James Bond is back after a brief haitus at Dynamite Entertainment. Warren Ellis and Jason Masters are also back, which means the quality can’t possibly drop, right? Well, let’s find out: is it good?
James Bond #7 (Dynamite Entertainment)
So what’s it about? The official Dynamite synopsis reads:
After World War Two, army intelligence groups created ghost cells called “stay-behinds” across Europe in the event of a Warsaw Pact surge. “EIDOLON” is the story of a SPECTRE stay-behind structure – ghost cells of SPECTRE loyalists acting as sleepers until the time is right for a SPECTRE reformation and resurgence. The time is now.
Why does this book matter?
Well composed action scenes, good pacing, and a James Bond that’s brutal in a fight are just some of the reasons why this series has been a delight to read. Ellis has brought Bond into the 21st century a bit, but also made an original villain feel fresh too. Masters has done exceptional work on every issue and there’s no sign of him letting up!
Fine, you have my attention. What’s good about it?
It’s not supposed to bend that way!
James is coming to America and that brings with it plenty for Warren Ellis to work with. From comparisons to MI6 and the CIA to how we have a propensity for guns there’s plenty for Bond to riff off of in this issue and the rest to come. The mission feels bigger in nature because of this–and because the Turkish are involved too–which makes this new arc feel more open than the more singular crazy villain story of the last issue. Ellis adds new characters from all sides too, from a guy working at home base, to a woman Bond is sent to save, a CIA agent, and finally a very violent bad guy who Bond will most assuredly face soon. All of this adds up to a wickedly entertaining web for Bond to play off of.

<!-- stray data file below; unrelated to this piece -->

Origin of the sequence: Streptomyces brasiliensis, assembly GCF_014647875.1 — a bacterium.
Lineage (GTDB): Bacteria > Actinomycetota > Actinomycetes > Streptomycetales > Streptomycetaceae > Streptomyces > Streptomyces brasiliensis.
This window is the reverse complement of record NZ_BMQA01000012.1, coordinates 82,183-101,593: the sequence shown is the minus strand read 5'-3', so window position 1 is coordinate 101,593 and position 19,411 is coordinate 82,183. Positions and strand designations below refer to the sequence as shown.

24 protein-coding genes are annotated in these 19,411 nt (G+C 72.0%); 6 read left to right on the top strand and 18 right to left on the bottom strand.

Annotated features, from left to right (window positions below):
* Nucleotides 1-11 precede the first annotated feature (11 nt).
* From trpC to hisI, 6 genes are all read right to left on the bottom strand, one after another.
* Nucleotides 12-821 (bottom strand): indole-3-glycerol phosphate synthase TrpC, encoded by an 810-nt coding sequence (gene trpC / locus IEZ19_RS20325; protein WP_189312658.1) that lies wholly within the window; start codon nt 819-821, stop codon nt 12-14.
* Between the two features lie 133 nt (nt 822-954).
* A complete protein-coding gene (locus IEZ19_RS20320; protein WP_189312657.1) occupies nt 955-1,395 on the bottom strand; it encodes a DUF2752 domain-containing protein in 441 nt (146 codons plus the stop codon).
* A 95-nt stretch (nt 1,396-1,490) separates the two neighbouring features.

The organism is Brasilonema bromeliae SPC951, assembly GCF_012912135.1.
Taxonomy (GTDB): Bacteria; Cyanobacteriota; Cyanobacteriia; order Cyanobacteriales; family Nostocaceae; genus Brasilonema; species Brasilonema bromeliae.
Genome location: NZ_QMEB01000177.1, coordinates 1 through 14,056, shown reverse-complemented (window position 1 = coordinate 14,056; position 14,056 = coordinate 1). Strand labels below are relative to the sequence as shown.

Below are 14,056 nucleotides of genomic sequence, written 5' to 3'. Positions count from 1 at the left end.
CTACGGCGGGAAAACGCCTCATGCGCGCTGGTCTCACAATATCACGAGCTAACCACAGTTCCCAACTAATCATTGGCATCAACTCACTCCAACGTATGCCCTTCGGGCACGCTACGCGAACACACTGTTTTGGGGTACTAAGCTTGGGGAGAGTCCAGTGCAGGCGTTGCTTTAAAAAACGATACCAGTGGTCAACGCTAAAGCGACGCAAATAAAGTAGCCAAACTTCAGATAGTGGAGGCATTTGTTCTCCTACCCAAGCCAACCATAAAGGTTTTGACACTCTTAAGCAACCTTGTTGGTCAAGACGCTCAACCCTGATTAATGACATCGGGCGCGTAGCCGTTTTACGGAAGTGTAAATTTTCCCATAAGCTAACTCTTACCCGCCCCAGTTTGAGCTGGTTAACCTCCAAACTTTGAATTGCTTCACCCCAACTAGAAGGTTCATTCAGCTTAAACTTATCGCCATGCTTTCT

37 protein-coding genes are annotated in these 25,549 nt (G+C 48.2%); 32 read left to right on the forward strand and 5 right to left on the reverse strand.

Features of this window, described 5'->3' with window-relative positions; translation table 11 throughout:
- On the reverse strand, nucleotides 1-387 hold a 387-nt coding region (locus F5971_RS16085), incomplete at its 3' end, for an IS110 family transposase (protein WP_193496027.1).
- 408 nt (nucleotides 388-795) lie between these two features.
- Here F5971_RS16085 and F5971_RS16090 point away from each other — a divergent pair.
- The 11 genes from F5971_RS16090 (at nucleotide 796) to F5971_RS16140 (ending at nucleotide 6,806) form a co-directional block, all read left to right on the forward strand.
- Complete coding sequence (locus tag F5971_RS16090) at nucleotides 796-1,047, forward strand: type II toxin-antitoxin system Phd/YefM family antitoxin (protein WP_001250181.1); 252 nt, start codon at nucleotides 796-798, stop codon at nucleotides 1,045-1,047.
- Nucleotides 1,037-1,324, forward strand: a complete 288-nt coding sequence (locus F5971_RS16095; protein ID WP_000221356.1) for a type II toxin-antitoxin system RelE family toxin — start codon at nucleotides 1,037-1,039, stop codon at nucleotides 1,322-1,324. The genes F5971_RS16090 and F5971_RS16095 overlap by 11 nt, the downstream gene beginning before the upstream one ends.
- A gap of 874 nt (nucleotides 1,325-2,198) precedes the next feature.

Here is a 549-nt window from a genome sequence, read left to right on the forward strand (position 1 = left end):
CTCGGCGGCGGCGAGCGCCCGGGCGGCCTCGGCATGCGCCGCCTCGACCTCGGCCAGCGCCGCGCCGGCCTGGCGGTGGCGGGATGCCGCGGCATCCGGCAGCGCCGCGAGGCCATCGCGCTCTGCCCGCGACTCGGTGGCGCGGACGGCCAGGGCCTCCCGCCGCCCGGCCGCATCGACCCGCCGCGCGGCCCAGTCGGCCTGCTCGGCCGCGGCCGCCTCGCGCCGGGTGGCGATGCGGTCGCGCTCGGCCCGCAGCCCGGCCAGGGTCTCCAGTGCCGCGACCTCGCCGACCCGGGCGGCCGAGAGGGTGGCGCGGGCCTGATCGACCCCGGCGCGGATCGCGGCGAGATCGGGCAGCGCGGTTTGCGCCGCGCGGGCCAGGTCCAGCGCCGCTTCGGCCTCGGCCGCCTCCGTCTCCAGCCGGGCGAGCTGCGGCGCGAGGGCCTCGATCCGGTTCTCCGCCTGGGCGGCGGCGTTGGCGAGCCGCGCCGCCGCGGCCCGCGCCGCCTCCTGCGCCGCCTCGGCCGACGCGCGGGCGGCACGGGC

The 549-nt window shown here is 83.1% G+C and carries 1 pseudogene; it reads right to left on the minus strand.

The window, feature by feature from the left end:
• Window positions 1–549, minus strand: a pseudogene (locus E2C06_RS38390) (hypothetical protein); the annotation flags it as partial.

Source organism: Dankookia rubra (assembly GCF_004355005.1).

Bond himself continues to be a chipper and somewhat happier version of the Daniel Craig character, but there’s still a bit of edge to him. The edge is most obviously seen when any violence takes place, which this issue continues on. Bond doesn’t hold back, blowing people away without even flinching.
Masters continues to do excellent work, although the look seems a bit different in this arc. It might be that the lines are a bit thicker, or he’s mixing up the layouts more which made me check to see if the artist had changed. The customary fantastic layouts are still here though, including a wickedly good car chase–and Bond looks fantastic in all his mannerisms and facial expressions. Seriously though, the car chase is quite nice, and it’s fun because it’s easy to follow and actually quite clever how Bond tackles it. It feels new and different, which is saying a lot considering how many car chase scenes we’ve seen in movies!
It can’t be perfect can it?
If you read the official synopsis above you might want to ignore it when reading this issue because none of that is explained or even explored. At least to the naked eye. At this juncture we’re getting an introduction to new characters and some tense action to kick things off as Bond visits L.A. Beyond that there isn’t much else. Clearly the bigger picture remains to be developed, which might leave some folks reading this as an action-only comic rather than an espionage one.
So this guy hates fun!
Is It Good?
James Bond continues to be the de facto action scene-stealing comic. The action is riveting, Bond feels fresh, and the story as a whole is one you’ll want to explore.